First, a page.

The title and this quote are separated by two great rivers: my Post Traumatic Stress and the misunderstanding of an unhealthy culture. Recovery is the only bridge. Shall we walk it?

Reminder: For the past few months, this blog has been dedicated to my reflections on a book by Ashley B. Hart II, PhD, called An Operators Manual for Combat PTSD: Essays for Coping.

This leg of my journey ends today, for I have closed Dr. Hart’s little book. I shall continue blogging on other topics of PTSD Recovery, but first, one last post on this one.

I am an invalid. I feel it. I know it. And, you tell me so.

We didn’t win in Vietnam. I didn’t die there. I didn’t even bleed. But I hurt, and the pain I feel is not validated, and that compounds the hurt to indignation.

Dr. Hart says on p. 149, “Vietnam veterans often feel this lack of validation and wounding for being part of a war which was not won.”

There is more. Dr. Hart also refers to ‘Secondary Wounding’ as the pain we feel when our wartime experience is not validated by those around us. We instinctively turn to silence rather than to face the invalidation of blank stares or worse, a form of dismissal or disgust.

I will go further. When people around us ignore our feelings, ignore our triggers, we feel not only invalidated; we feel unsafe.

Where can I go during this election season without hearing people complaining about politics? Most any kind of conflict or complaining can trigger me, but certain kinds, including war stories, religion, or politics, are especially dangerous. I feel unsafe—as though at any moment I may fly into a full-blown dinosaur dump of rage beyond my control. So, I stay home, indignant.

I wonder, do people not know what it feels like to be triggered? To endure days of anxiety and rage that aches in the middle of your chest? That leaves you drained as from a fever for a few days more? Do people really not know? Or, do they not care?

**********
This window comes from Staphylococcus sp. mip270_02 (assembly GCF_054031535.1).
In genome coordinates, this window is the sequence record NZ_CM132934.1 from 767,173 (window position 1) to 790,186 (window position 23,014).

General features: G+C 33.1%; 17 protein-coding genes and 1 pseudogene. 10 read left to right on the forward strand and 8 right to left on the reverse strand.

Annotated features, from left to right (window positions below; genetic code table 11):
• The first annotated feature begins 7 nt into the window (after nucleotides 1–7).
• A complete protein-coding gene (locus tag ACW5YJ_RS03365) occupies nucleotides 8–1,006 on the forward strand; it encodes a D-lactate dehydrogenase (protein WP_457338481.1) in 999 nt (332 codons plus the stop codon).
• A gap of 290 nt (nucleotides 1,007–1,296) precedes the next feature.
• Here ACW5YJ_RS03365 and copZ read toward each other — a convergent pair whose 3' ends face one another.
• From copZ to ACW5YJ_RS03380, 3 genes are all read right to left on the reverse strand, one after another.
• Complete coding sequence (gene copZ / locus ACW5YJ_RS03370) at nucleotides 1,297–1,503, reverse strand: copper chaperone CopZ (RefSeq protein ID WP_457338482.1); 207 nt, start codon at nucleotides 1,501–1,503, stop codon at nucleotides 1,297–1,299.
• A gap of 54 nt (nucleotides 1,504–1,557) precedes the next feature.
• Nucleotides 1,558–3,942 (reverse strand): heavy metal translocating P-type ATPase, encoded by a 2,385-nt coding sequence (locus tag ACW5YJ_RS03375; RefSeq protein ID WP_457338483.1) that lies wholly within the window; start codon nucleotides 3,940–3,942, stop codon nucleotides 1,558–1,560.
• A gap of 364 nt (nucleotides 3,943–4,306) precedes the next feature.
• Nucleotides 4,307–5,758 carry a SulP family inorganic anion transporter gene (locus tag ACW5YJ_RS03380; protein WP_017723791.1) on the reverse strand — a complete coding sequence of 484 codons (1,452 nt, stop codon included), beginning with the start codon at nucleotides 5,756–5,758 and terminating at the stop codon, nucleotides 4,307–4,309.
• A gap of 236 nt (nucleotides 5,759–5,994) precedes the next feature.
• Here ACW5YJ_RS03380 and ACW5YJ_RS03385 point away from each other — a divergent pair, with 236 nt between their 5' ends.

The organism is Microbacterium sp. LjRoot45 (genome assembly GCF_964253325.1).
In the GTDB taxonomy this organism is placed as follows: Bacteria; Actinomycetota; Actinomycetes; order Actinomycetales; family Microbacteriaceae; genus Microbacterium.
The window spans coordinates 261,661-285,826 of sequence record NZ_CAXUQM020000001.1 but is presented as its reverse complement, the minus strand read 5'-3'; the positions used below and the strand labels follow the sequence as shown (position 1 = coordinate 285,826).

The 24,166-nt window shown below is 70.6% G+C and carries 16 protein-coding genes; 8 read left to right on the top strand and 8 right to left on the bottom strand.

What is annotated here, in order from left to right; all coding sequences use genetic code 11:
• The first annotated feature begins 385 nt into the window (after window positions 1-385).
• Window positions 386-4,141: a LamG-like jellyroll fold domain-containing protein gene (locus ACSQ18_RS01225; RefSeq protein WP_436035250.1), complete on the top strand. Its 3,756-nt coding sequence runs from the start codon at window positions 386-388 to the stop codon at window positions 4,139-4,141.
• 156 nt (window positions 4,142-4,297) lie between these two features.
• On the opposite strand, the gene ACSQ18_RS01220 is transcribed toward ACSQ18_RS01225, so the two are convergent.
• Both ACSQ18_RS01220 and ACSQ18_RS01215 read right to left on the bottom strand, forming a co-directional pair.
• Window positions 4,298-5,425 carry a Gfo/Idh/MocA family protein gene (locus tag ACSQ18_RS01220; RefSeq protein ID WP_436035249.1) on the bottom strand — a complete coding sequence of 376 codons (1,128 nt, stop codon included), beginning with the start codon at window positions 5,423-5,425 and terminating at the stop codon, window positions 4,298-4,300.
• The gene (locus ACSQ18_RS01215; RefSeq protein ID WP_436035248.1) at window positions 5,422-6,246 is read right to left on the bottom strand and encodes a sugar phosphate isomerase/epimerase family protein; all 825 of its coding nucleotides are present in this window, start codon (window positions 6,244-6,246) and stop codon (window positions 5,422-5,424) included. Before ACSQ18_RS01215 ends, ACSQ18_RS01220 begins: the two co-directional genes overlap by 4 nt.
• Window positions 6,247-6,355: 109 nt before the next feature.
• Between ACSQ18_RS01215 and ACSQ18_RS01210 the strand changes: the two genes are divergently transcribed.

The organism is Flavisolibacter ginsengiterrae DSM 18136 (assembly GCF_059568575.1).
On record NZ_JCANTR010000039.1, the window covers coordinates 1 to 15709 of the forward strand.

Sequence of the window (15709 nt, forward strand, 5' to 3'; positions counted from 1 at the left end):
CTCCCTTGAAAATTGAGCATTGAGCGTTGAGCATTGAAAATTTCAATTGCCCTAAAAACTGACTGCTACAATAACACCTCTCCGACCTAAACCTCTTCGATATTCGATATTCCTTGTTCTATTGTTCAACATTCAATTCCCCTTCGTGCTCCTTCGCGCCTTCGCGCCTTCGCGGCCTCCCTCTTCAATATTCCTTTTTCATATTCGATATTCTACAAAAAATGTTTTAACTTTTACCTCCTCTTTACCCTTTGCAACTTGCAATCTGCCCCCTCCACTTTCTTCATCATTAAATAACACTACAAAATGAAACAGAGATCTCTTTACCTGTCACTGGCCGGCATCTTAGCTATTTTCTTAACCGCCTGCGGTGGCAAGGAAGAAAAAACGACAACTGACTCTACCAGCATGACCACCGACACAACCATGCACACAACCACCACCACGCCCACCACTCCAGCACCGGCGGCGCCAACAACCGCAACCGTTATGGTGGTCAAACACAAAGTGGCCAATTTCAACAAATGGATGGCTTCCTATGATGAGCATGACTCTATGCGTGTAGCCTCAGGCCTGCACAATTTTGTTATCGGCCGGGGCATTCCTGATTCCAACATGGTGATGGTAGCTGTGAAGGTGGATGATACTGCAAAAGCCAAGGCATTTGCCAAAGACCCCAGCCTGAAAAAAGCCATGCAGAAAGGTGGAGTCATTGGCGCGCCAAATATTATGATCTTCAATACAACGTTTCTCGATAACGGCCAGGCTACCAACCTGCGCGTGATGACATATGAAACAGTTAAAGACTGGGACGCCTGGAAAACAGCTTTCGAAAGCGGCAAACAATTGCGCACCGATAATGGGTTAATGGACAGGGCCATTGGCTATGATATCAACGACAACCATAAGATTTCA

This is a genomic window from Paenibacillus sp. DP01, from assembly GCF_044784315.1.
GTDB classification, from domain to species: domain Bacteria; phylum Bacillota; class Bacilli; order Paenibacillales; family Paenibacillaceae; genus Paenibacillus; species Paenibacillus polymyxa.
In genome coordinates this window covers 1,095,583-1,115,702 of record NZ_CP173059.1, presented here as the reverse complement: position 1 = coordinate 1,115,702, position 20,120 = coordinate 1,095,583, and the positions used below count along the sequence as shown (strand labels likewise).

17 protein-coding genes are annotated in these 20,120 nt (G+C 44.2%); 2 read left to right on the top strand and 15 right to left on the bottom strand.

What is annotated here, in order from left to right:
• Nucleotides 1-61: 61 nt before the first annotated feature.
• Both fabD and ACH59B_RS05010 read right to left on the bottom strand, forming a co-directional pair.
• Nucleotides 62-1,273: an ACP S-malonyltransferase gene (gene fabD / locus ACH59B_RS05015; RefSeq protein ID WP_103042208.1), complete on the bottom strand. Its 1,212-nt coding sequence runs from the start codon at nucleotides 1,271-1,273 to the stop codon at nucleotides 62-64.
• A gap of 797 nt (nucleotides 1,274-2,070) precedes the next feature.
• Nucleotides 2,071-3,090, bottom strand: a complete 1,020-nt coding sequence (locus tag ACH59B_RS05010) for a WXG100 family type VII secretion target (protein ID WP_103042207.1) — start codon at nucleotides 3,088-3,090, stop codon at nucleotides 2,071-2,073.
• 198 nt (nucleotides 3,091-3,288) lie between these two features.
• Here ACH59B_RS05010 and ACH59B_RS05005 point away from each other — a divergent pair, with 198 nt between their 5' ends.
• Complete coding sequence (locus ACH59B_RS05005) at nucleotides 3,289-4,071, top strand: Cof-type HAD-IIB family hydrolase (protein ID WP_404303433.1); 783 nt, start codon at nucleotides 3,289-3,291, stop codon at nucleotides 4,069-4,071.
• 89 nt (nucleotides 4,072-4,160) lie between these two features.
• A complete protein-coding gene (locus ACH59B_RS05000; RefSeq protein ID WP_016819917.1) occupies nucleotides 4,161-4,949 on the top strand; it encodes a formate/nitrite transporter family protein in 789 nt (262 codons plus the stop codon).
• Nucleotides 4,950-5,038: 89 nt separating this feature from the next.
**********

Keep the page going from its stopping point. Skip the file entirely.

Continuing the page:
Now, in this time when I need the support of others, I cannot trust them to validate my feelings, to respect my need for harmony and ease in all things. I cannot trust my friends, so I isolate. I bunker down.

There are medical professionals who discount the validity of PTSD and there are multitudes who simply ignore it. They tsk, tsk, and shake their heads at suicides and homicides, but do they ever pick up a book and read. Do you?

So, here I am spilling my guts to you because I can. I have a very mild case, and I have the faculties and opportunities of expression. It reminds me of a story about a boy walking along a beach strewn with stranded starfish. As he picked one up and threw it back into the sea, an elder counseled him on the futility of his actions, telling him that with all these starfish, the boy couldn’t make a difference. The boy responded that he thought it might make a difference to that one (starfish).

One problem with emotional disorders is that they self-perpetuate by causing trauma in others. So, families of people with symptoms get wounded, themselves. They wound back and it escalates. PTSD is hard on families. Can you make a difference for just one?

We each live in two worlds, one internal and one external. I may not find peace in this external world of dangerous humans, but I know of two safe places. I know how to find that clear space Dr. Hart talks about, that inner peace, and I know an external world that never invalidates me. Nature. Next week I will pause to refresh with Nature. I may even share it with you.

Sad Sorry

…A man carries one of these into battle and by the grace of God comes out in one piece; he carries a strange sense of guilt the rest of his life.   (Paraphrase of John Wayne in The Green Berets.)

This is from memory as I couldn’t find the quote, but I have seen the movie several times including 1969 before I had earned my own Green Beret. Perhaps one of you can post a quote and source.